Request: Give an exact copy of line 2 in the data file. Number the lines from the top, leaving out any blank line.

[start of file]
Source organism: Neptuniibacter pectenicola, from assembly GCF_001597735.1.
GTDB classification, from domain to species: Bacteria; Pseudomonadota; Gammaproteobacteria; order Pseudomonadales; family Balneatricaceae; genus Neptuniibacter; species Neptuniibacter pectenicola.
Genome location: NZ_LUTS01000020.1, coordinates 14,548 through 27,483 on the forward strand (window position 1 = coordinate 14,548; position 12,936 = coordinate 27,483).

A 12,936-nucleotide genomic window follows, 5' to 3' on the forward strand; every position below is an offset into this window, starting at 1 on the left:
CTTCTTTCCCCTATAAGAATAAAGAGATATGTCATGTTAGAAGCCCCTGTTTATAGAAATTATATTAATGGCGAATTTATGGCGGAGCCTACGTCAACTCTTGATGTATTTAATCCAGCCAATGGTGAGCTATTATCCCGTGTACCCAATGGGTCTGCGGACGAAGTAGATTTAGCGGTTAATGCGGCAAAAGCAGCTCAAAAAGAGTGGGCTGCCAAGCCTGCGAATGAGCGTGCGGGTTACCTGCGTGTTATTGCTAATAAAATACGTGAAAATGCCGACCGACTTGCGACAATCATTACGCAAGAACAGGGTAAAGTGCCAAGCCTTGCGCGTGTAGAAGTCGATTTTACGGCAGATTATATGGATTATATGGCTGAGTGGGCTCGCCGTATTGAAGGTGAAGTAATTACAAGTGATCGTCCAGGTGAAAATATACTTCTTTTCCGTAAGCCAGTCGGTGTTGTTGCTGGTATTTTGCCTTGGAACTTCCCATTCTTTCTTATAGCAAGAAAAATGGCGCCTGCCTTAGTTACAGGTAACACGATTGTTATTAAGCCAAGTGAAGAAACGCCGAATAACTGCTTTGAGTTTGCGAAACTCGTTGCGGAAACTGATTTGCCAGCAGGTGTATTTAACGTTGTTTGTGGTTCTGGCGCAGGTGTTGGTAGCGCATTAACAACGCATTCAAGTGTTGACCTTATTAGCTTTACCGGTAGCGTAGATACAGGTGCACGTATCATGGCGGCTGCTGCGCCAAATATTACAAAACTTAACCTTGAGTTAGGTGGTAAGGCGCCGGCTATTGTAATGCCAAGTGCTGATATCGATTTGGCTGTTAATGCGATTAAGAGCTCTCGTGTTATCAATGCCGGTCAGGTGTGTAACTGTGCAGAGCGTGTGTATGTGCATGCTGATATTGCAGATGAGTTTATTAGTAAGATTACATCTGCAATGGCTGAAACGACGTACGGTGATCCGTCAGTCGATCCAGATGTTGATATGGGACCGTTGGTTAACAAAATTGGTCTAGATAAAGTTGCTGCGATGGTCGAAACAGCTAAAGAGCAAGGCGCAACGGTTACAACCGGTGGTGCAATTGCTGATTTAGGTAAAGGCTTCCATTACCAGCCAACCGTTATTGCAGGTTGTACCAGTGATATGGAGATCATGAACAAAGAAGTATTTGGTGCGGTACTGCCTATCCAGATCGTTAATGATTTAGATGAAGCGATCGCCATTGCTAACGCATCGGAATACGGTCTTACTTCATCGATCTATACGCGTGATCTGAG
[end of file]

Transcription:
GTDB classification, from domain to species: Bacteria; Pseudomonadota; Gammaproteobacteria; order Pseudomonadales; family Balneatricaceae; genus Neptuniibacter; species Neptuniibacter pectenicola.